I would like to create a variable duty cycle PWM on a PIC18F4550 microcontroller to control the gate of a MOSFET in a project I am doing.

I am new to microcontrollers but already have code that can generate a PWM signal. I would like help figuring out how to do two things.

  1. How can I change the duty cycle step by step (i.e. 10%,20%,30%....100%), increasing the duty cycle each period of the PWM.
  2. How can I change the duty cycle of the PWM based upon the press of an external switch.

I am programming in the C language and would appreciate some example code.

  • 1
    \$\begingroup\$ Please make it a habit to provide a link to the datasheet if you're asking about a particular part. It's a courtesy to others who want to help you; we often want to take a look at it. It also may prevent confusion if we know unambiguously what part we're talking about. \$\endgroup\$
    – stevenvh
    Jun 26, 2012 at 15:28

2 Answers 2


To step through through various duty cycles, such as incrementing 10% each period, you need to set up an interrupt on the Timer Overflow. In that interrupt services routine, you modify the PWM duty cycle register to it's new value.

To update the duty cycle based on a switch, you do the same thing. Set up an interrupt on the input pin connected to the switch and again update the duty cycle registers during that interrupt service routine.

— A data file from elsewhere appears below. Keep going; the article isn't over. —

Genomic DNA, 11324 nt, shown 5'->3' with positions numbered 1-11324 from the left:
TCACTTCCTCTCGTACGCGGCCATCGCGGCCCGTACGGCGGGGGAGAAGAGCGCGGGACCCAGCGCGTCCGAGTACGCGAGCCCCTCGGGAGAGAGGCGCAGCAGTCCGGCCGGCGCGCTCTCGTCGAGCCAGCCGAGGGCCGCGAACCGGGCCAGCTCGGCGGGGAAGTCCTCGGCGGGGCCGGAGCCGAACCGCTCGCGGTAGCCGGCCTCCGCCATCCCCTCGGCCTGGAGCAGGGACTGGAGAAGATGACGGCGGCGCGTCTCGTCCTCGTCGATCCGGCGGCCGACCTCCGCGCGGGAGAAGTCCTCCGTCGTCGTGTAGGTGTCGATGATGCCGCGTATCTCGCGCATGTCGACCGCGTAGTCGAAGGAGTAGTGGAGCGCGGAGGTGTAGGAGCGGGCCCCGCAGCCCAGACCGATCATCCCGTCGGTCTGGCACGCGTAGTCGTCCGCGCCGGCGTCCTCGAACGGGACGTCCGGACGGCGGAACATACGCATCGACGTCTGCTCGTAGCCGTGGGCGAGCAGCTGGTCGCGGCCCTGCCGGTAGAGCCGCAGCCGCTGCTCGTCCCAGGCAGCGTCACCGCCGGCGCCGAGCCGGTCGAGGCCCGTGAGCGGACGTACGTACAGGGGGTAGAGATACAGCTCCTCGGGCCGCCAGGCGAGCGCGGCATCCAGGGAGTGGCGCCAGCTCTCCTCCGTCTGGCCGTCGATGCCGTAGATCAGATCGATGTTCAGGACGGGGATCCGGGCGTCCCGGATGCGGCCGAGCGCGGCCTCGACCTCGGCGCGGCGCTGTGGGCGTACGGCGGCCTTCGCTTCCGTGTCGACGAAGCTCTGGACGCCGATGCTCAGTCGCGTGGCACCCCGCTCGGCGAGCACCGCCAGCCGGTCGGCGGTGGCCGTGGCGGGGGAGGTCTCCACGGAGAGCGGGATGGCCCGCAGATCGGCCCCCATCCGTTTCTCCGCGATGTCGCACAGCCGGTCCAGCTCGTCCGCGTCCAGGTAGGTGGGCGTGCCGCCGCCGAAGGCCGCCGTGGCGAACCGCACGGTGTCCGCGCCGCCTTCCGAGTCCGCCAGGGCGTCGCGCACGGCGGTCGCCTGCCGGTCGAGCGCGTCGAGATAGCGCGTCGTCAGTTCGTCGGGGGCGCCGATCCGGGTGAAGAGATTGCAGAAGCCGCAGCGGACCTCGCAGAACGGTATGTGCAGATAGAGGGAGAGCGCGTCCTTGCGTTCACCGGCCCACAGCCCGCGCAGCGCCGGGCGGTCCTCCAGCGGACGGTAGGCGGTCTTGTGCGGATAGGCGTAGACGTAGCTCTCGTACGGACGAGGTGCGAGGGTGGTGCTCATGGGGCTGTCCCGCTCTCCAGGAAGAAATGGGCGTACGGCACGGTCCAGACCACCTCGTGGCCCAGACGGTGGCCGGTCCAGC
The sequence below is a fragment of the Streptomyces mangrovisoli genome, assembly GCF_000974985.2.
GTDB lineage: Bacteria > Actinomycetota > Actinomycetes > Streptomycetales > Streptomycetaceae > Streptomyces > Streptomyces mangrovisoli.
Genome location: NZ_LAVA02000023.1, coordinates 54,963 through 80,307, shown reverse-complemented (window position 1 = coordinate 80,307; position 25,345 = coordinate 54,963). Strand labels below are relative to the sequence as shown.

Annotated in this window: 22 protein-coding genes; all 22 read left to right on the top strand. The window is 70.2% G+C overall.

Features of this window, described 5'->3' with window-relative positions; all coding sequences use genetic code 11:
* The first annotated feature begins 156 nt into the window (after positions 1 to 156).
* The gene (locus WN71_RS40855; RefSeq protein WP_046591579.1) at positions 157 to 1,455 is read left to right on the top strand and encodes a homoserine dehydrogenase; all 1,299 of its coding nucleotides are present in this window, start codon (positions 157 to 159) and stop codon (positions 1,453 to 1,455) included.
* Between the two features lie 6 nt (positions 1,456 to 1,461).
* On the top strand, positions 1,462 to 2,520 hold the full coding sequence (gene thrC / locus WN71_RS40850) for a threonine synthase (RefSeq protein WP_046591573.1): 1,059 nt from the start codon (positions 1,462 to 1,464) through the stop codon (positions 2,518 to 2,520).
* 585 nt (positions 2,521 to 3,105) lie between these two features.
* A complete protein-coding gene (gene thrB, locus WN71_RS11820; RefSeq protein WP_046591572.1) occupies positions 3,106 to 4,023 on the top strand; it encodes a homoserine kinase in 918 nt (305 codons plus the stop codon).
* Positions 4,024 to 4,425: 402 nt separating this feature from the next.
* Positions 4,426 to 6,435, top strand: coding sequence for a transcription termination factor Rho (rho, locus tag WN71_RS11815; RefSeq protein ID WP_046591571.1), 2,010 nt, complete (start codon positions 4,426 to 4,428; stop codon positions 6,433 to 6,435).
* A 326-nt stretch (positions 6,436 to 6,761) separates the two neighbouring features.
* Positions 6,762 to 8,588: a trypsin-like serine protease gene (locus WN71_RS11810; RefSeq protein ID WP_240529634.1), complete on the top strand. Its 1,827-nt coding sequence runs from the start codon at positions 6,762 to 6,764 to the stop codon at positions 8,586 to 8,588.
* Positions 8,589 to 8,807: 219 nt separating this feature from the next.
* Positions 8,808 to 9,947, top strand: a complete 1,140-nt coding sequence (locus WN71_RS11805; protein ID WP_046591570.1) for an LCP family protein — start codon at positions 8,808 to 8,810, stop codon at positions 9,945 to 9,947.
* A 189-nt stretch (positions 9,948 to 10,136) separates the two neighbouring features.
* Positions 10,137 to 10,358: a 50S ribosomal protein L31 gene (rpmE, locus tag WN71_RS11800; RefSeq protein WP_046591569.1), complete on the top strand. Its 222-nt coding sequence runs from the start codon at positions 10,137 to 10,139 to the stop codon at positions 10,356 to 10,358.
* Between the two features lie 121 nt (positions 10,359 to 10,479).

Here is a Microchip Tutorial on Timer interrupts including some C code. And here is the Microchip Application Note on the Capture/Compare/PWM peripheral. The examples are in Assembly. But you say you've already set up the PWMs so you should already be familiar with which registers you need to modify to change the duty cycle.


The 18F4550 has built-in PWM generators, so this is easy. Once you set up the hardware, it continues to generate the PWM waveform on its own. The hardware to do this is called a "CCP" module, which stands for Compare, Capture, and Pulsewidth modulation. In your case you want to use it in PWM mode.

You set up timer 2 to provide the PWM period, then the duty cycle is written to CCPRxL. Actually the duty cycle has 2 extra fraction bits below the timer 2 period. These fraction bits are written to the CCPxCON register in the right place. It's a little squirrely, but it all works.

If you want to change the PWM duty cycle every period, then you probably want to interrupt on timer 2. Note that with its postscaler, you can interrupt every N periods, where N is 1 to 16. In the interrupt, you change CCPRxL and CCPxCON (if you want to use the extra fraction bits) to the new duty cycle. The duty cycle in these registers is in units of timer 2 counts, which is the absolute on time per pulse, not the fraction of on time per pulse. The fraction of on time is the absolute on time divided by the period.

Once you know how change the PWM duty cycle, it can be triggered from any decision in the code. To change it based on a external switch press means detecting that press then performing the change.


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